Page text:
7 Blues Guitar Secrets that Can Save you Years of Practice
Hi everyone, Claude Johnson here. Welcome to the mini-course, "7 Blues Guitar Secrets that can save you years of practice. Now, I understand this may sound like a bold claim, as there's no real shortcut to mastering an instrument. However, having the insights I share today would have greatly benefited me in my musical journey.
As we progress, we often encounter valuable advice that might not fully resonate at the moment. It's challenging to leapfrog certain stages and reach an advanced level. Nevertheless, I'll do my best to share insights gained from years of experience. While I may not be the world's greatest guitar player, I believe these secrets can make a significant impact on your playing.
Keep in mind, you might not be ready for all these secrets immediately, but even grasping one can make a substantial difference. So, let's dive into the content without further ado.
SECRET 1: Master the Fretboard with I IV V with dominant chords.
The first secret revolves around mastering the 1-4-5 progression with dominant chords.
Now, you might be thinking, "I already know to play the 1-4-5 in the key of G." It's not just about knowing; it's about delving deep, understanding it across the entire fretboard, dissecting chords, and exploring different degrees.
As a beginner, this might seem like overkill, but as you advance, it becomes crucial.
For instance, in the key of G, take this shape, understand inversions, and recognize key elements like the third on top of the melody note. This kind of knowledge is foundational, leading to variations and understanding how chords connect.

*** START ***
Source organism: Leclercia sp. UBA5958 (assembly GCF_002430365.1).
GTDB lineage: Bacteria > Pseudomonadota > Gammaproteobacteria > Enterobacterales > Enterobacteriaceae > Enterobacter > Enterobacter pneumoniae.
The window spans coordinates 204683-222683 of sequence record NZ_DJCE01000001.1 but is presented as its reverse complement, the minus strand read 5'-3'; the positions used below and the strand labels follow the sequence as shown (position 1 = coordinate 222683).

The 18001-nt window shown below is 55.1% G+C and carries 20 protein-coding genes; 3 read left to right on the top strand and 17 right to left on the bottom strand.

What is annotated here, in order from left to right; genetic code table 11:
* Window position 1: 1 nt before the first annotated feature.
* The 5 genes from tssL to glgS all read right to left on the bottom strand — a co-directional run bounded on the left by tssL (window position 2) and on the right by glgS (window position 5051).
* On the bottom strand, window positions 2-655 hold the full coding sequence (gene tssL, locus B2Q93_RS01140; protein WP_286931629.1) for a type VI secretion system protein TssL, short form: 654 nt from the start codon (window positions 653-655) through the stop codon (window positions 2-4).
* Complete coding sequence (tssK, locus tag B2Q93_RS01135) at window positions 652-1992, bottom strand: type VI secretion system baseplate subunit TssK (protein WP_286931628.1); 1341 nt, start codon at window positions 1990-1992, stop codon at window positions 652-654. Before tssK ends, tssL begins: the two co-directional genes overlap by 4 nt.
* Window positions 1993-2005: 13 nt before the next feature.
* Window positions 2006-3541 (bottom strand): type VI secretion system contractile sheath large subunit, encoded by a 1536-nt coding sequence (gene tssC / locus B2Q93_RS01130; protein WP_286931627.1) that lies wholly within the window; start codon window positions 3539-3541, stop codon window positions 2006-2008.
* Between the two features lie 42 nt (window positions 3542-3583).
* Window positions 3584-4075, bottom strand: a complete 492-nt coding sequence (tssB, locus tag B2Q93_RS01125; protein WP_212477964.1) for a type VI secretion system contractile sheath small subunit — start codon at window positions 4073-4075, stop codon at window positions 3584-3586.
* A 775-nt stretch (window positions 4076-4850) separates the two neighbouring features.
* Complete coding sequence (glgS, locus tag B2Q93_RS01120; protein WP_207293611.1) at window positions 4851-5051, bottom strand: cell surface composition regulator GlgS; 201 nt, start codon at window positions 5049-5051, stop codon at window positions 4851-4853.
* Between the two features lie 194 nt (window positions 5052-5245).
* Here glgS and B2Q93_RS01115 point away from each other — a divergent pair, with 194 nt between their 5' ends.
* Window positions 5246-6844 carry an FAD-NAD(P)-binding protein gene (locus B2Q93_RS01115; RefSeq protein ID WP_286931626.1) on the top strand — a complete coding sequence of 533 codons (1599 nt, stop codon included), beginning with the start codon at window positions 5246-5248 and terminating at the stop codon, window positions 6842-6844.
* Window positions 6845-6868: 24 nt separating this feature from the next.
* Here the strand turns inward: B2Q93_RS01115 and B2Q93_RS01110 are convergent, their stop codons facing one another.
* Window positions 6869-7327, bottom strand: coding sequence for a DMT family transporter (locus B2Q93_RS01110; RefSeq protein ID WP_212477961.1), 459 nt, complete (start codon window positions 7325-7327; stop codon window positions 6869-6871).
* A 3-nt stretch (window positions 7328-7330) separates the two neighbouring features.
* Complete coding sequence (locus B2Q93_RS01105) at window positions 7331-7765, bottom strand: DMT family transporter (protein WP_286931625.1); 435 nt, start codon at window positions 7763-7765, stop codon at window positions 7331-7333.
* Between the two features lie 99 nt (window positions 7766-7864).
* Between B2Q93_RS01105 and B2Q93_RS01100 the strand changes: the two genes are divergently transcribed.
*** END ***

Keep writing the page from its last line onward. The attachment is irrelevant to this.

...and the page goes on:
Know your inversions, recognize the importance of the bottom and top notes, and relate them to the root. This depth in understanding enables you to play with tritones and various shapes. Going deep on each degree and how they interconnect is essential.
In summary, it's not about learning a million things but going deep on a few. Consider the analogy of a fighter mastering a single kick 10,000 times. Similarly, the seemingly simple 1-4-5 progression requires depth.
Now, let's explore an example of playing the 1-4-5 progression across the five positions. First, let me clarify what I mean by the five positions—I view everything in terms of octave shapes. Taking the key of G as an example, the octaves create five unique positions due to the overlap of low and high E strings sharing the same notes.
Starting with the first position, each octave's last note becomes the first note of the next pattern. For instance, the second position begins with the higher G note, and the pattern continues.
Within each position, you can play any scale, be it Pentatonic or a 7-note scale. These five basic positions serve as reference points. Now, let's dive into an example.
I'll highlight some shapes, but mastering the 1-4-5 involves personal practice and in-depth exploration. The first basic shape is the typical G7 bar chord, and you can modify it by omitting certain notes. The second position introduces a different shape, and there's flexibility in how you approach it. The third position utilizes a smaller shape, emphasizing the fifth in the bass. Moving to the fourth position, it's a variation of the shape seen in the first position, now serving as the one chord. Finally, the fifth position completes the 1-4-5 sequence.
It may seem overwhelming with various shapes and positions, but there's significant overlap. For example, the shape introduced in the first position can become a 4 chord in the second position and a 5 chord in the fifth position.
In essence, I encourage you to delve deep into these fundamentals. The goal is not to learn numerous licks but to master the basics and wield them with power. This is just the starting point—go deep, and it will greatly benefit your playing.